This interview is part of a long form history project on the local hard rock / metal / punk scene of Rockford Illinois 1984 to 1996.
I was trying to remember where and when it was that I first met Dave Ensminger and it was probably at a few poetry readings he and my father were part of back in the 80’s, give or take, in or around Rockford, maybe somewhere in the Northern Illinois area.
I recall going to Appletree Records with my father shortly before I left Illinois in the spring of ’92 to browse their amazing record inventory in what would be my final time doing so.
They had a staggering collection of underground / import punk and metal that kept me coming back for six years and several hundred bucks worth of tapes, records, zines and concert t-shirts later.
Appletree was a mecca for music fans and bands alike. In fact, Black Flag and Gone did an autograph signing there before their infamous Rockford gig June 16th, 1986 at The Channel. This time though, it felt different. This visit had a feeling of finality to it. I was leaving the area and knew I wasn’t coming back.
Dave was working there at the time so he and my dad struck up a conversation while I got lost in the stacks of wax. I walked out with a Killdozer tape, a Venom CD (“Black Metal”) and a Celtic Frost t-shirt. I think I spoke to Dave briefly, via my father, and then we left. Dave would leave about a year later.
I knew of him as a poet back in the day but not as the punk historian he’s become now. Musician, author, folklorist, the man has seen and done it which made him the perfect person to contact when I decided to undertake this project. His grasp of punk history then and now is astounding to say the least.
You were certainly an integral part of the Rockford punk scene back in the 80’s. Can you give us a quick run down of how you were involved?
To be fair, I always thought I was the kid who was close to the kids that were more integral – that is, in terms of my age group: the teenagers of the mid-1980s. My sister knew the older subset, like Dan from Pinewood Box, since both attended Harlem High School together.
I had a pick-up band with her friends that would play shows at house parties, so I learned to play tunes like “Nervous Breakdown” by Black Flag when I was around thirteen. I was linked to the folks at Rotation Station because I went to school with Rory, whose mother owned the place, and I both played and attended shows all the time there (from Capitol Punishment and the Adolescents to Swiz and Verbal Assault and Life Sentence).
Then I linked up with teens like Tad Keyes, Chris Furney, and Jeremy Kunz, partially because my fanzine No Deposit No Return was in full force, plus I was one of the few drummers that could play a blend of vintage punk, frenetic hardcore, and fluid emo, so I could play with metal heads, straight-edge kids, and older guys who were into what later became the sound of Touch and Go Records, Amphetamine Reptile, and the like. Later, I ended up working at Appletree Records with people from Beloit College, so I quickly latched on to that scene as well.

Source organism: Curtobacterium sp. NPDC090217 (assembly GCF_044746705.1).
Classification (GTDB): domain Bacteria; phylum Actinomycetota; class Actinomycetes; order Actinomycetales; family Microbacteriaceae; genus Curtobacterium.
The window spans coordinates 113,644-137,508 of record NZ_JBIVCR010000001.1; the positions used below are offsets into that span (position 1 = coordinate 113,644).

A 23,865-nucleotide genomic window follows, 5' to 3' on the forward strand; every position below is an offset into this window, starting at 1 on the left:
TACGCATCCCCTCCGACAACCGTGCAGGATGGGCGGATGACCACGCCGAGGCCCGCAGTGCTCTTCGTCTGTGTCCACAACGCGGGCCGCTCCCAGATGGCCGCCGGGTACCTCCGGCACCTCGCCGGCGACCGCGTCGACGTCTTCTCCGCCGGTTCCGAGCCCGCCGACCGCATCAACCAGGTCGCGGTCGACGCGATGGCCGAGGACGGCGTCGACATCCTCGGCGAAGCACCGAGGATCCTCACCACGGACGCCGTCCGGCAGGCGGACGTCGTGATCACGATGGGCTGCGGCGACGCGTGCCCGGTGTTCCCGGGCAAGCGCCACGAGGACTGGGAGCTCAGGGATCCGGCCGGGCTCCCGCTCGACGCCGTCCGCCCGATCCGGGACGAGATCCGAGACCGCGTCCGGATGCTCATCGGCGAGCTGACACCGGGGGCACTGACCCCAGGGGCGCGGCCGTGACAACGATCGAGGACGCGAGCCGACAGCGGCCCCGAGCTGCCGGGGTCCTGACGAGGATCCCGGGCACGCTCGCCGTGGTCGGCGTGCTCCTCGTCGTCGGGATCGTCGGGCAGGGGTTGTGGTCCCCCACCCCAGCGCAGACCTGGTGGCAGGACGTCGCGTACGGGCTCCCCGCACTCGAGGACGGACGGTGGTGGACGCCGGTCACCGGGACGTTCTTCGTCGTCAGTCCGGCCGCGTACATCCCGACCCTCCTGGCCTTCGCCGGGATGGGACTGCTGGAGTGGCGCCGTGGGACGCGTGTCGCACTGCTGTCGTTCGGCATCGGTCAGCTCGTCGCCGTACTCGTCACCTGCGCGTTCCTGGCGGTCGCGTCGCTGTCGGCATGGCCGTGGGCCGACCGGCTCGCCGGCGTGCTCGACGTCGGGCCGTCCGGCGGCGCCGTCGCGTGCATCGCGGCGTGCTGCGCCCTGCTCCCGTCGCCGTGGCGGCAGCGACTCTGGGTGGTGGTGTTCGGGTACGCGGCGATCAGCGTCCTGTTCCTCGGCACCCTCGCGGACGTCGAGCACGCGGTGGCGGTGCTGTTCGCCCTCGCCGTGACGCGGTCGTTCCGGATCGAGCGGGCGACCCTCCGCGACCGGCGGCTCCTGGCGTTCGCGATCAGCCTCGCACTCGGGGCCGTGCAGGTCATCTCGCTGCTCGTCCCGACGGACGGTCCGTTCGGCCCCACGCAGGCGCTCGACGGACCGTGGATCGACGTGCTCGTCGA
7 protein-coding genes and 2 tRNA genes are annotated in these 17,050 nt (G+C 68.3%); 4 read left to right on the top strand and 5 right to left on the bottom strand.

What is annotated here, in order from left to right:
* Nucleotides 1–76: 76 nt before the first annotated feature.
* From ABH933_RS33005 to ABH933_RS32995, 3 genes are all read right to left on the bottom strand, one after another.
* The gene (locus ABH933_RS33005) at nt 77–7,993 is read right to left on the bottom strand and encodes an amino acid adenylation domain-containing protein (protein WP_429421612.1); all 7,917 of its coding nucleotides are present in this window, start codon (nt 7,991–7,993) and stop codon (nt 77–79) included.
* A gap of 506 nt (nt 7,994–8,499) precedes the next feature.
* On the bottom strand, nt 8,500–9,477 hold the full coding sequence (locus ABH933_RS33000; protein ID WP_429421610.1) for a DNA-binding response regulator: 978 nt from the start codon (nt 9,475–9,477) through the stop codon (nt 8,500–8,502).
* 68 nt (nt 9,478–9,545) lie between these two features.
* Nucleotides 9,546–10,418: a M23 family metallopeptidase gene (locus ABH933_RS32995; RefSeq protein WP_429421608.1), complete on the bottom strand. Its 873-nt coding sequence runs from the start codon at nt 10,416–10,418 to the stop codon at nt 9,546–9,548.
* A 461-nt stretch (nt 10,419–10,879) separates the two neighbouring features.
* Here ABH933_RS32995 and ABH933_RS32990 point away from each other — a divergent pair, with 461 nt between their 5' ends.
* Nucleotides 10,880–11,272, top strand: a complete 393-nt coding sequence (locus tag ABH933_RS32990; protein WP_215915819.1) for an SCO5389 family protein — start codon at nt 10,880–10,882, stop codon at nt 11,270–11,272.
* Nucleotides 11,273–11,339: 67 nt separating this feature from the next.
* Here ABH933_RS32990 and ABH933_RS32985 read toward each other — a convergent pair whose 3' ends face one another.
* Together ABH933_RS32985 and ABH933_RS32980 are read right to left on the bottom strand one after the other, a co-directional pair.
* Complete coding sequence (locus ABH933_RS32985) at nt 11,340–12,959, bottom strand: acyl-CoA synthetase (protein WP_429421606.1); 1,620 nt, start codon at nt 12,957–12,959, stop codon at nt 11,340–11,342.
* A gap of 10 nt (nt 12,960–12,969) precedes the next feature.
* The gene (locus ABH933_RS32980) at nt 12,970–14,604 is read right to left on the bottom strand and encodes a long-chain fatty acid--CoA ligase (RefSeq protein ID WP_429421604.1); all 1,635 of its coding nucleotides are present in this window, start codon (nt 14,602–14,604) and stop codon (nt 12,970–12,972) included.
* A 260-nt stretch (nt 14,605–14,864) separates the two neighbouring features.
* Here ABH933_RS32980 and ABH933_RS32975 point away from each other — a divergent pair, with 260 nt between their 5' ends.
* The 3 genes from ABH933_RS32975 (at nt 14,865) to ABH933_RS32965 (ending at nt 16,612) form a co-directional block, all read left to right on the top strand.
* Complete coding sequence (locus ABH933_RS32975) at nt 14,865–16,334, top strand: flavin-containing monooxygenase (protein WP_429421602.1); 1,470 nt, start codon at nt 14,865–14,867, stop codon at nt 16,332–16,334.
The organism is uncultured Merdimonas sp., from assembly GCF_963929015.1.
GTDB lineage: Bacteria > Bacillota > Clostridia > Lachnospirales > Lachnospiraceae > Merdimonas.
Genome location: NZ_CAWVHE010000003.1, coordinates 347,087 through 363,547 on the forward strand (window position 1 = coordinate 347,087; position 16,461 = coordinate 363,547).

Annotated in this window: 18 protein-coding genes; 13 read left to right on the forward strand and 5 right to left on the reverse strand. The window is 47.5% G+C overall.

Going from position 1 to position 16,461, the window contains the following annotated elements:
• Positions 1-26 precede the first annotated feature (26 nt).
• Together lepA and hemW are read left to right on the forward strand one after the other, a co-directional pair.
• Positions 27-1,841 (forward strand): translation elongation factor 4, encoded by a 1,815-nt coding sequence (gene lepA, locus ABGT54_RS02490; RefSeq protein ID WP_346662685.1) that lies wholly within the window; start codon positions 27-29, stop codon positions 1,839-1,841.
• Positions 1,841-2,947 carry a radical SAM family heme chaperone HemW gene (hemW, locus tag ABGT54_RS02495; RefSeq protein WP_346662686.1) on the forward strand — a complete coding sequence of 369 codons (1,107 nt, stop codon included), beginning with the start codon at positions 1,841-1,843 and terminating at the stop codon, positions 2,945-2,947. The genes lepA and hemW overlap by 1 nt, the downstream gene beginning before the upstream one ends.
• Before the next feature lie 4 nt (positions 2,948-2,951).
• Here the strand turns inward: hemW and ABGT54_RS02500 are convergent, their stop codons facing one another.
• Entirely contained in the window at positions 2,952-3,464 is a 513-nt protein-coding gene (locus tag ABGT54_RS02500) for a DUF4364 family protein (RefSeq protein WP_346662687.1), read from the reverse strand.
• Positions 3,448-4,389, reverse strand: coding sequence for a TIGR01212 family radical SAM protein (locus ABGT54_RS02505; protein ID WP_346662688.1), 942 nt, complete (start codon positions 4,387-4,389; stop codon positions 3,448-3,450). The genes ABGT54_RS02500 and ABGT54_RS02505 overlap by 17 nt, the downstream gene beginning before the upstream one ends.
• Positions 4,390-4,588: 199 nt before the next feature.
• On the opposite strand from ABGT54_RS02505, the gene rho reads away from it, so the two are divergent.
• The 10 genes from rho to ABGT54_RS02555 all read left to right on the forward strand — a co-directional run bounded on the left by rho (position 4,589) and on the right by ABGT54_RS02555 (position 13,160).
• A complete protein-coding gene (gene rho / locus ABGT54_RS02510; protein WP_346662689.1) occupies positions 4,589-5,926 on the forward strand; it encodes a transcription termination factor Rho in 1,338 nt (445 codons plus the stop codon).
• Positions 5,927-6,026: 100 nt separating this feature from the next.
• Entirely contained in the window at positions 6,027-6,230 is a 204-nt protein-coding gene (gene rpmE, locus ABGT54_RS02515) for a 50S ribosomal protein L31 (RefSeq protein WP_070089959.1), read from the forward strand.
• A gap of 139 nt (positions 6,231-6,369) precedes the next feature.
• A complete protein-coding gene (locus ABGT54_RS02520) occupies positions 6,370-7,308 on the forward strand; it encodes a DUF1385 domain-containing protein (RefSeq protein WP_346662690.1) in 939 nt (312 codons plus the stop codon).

Do you remember what year you got into punk rock, just listening to it? Who were the bands you were into?
I always give credit to my brother and sister. Starting in winter 1980/81, Michael would bring home a variety of LPs, 7”s, and fanzines that completely re-shaped my world.
The first three I recall vividly were Siouxsie and the Banshees, PIL, and Cockney Rejects, but quickly he would give me everything from Joy Division to Butthole Surfers; in the meantime, my sister was a devotee of Iggy Pop, David Bowie, Lene Lovich, Psychedelic Furs, Gun Club, but also blues like Howlin’ Wolf.
So, I was warped from the beginning, it seems. One day my world was Cheap Trick, the Kings, and Buggles, but by fifth grade I was writing reports about Johnny Rotten/Lydon!
What was your first punk show and where was it? Were you hooked after that?
My sister’s boyfriend took me to see local power pop unit The Flex in Dekalb at some joint near the university, where one could smoke opium and not even blink or worry. We listened to X’s second record, on tape, there and back. My next gig was Black Flag, and my hearing loss suffered next to that P.A. still affects me!
How would you characterize Rockford’s punk scene back in the 80’s looking back on it now? Was it as good or bad as you remember it? What stands out in your mind?
For a while, I rarely went to gigs in Madison or Chicago because so many shows occurred within the Rockford area. In fact, I became rather choosy, opting not to see Scream (too long haired, too rock) or Uniform Choice (too long haired, too rock) by the late 1980s, and in some ways I regret those decisions, but I was a fairly doctrinaire punk and felt they betrayed their earlier roots.
Punk rock has always been very personal to me, an extension of one’s ethos, value systems, worldviews, etc., so I lived a code. The other thing I regret: not taking nearly enough photos, which leaves great gaps in my memories. Now, I shoot most of the pics for my own articles and books, to retain the DIY sense, but also because I don’t want moments to blur, gray out, overlap, or diffuse.
If we’re documenting punk history in Rockford, what bands do we need to mention / talk about?
Record stores, from Appletree Records to Toad Hall to Denzil’s Record Emporium in Beloit and more. They were epicenters – for local DIY product, conversations galore, a variety of promotional music items that are now lost to history, some gigs (like Gone!), to rubbing elbows with people like Cheap Trick.
What about local zines and record labels?
I have PDFs of all my zines, if you want them too. Other Rockford zines were few are far between. I know kids made them: I just don’t have any copies, minus some lit journals.
Do you remember Rockford’s scene being cohesive or was it kind of scattered?